The 299th Soundtrack of the Week is 7 cadaveri per Scotland Yard (7 Murders for Scotland Yard), music by Piero Piccioni.
There are basically just a few themes or moods that repeat.
There's a Morricone-like dissonant horror thing, for one. Then there's one that's like a Goblin and/or Peter Thomas remix of Lalo Schifrin's music for Mission: Impossible. That gets the most of a work out. You hear it on almost every track.
Fuzz guitar and percussion, some moments that are like electric Miles, some great organ and keyboard playing, some lyrical moments; all play their part. Good record if a bit repetitive.
John McPhee's Levels of the Game is one of my favorite books. An old friend of mine recently gave me McPhee's Looking for a Ship, which is also excellent.
McPhee is really a wonderful writer. A blurb on the back of this edition sums him up rather brilliantly: "the author surrenders to his subject and conquers it".
Looking for a Ship is a literary portrait of the United States Merchant Marine, starting with one sailor looking for a ship to work on. McPhee joins this man and brings us along as they board the S.S. Stella Lykes. We get to know the other people on board—most memorably the captain of the ship, who is quite a character—and discover what for most of us will be a new world, a world that has perhaps already vanished.
The first line is "Andy was worried about the Ben Sawyer Bridge". And McPhee allows himself one rather outrageous pun in this volume: "The author Alex Haley is noted for riding on merchant ships as a way of isolating himself from distractions and forcing himself to write. He could write a book called 'Routes'".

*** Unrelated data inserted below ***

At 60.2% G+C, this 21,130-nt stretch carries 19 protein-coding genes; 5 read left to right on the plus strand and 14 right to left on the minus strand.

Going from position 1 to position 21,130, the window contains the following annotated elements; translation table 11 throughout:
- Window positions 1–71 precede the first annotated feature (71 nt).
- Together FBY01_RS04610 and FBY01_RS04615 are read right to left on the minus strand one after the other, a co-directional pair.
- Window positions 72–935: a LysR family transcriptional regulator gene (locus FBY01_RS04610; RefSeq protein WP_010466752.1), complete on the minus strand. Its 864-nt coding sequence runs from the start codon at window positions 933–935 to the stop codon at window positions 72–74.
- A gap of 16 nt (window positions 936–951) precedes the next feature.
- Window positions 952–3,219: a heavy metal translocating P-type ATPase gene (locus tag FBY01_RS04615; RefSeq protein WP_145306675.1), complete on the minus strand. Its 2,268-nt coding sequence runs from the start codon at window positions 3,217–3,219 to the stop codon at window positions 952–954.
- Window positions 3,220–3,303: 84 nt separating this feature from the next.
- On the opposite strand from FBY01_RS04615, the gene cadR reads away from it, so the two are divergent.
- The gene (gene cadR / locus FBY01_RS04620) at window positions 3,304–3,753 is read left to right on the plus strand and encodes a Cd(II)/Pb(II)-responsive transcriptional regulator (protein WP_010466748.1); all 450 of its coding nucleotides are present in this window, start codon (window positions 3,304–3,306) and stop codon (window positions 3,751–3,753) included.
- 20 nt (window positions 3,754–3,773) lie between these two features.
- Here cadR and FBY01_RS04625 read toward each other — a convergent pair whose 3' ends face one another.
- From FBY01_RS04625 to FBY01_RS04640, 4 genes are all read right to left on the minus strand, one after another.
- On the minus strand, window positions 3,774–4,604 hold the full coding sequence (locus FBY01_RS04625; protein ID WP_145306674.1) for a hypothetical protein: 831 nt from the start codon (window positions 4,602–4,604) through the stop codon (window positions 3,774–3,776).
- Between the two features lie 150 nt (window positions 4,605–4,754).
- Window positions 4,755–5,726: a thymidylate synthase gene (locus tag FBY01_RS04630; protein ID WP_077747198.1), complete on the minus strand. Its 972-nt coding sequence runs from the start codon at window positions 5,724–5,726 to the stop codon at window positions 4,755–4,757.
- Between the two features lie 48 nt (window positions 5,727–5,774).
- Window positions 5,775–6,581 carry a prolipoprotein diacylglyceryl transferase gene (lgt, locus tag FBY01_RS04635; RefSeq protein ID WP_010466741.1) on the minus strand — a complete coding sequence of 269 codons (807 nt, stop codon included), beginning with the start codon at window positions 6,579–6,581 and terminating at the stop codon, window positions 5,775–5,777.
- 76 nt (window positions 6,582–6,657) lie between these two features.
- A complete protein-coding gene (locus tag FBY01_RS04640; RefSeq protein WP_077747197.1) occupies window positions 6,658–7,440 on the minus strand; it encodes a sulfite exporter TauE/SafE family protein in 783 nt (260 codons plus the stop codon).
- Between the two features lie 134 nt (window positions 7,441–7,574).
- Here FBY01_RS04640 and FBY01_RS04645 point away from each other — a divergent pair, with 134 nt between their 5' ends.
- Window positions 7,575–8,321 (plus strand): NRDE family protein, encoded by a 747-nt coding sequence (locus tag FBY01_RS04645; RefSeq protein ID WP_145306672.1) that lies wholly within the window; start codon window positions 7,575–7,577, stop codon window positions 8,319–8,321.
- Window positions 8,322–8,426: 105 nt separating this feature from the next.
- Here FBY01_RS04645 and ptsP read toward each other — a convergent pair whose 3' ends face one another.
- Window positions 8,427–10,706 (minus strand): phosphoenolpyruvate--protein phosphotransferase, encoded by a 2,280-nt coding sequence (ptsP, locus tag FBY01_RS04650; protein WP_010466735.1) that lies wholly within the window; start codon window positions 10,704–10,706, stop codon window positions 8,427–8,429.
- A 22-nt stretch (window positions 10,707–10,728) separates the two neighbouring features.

—John McPhee, Looking for a Ship, 1990
Jaga wa hashitta might mean "jaguar ran" in Japanese. It's also the name of a movie whose music, by Masahiko Sato and Toshiyuki Miyama & New Herd, is the 298th Soundtrack of the Week.
Stylistically it's like a tour of popular late-'60s sounds. Bossa, lounge, blaring horns, funky drums, echoes of Burt Bacharach, a rather blatant imitation of side one of Miles Davis's In a Silent Way, dramatic underscore as required.
I'm intrigued. I'd like to see the movie, whatever it is.
And here's Gemtones record number two.
You might notice the photographs of their faces are taken from the cover photo for the previous album.
Their second record shows them in a perkier mood, playing with more alacrity, confidence and skill. I kind of miss the frayed melancholy of the first record, however.
They do a couple of originals here and are also very much under the influence of The Shadows, playing "Les Girls", "The Savage", "Atlantis" and "Peace Pipe".
"Peanut Butter" is a pretty goofy vocal number about, believe it or now, peanut butter. "Reno" and "Palasades Park" are very familiar songs played as straight covers here.
"Turn Around — Look at Me" takes the riff or groove or whatever from Roy Orbison's "Running Scared" and uses it as a launch pad for a broken-hearted guitar instrumental. This is the kind of special thing that I'm looking for in records like this, the original piece by a band of teenagers playing in a certain region at a certain time.
Here's more from the WFMU Record Fair.
Ah, the days when a band of teenagers with no original material could get a record deal! The youngest member of the band is the drummer, who's 14 years old. The lead guitarist is 18.
"Dance On" will be familiar to fans of The Shadows. This is a decent presentation. I like the drum sound and how the drummer isn't always exactly on the beat.
"Bachelor Boy" is a vocal number in 6/8 time. It's about a guy who will never get married, or so his father tells him. It has a quaint, folky sort of quality, especially when a second voice harmonizes with the first.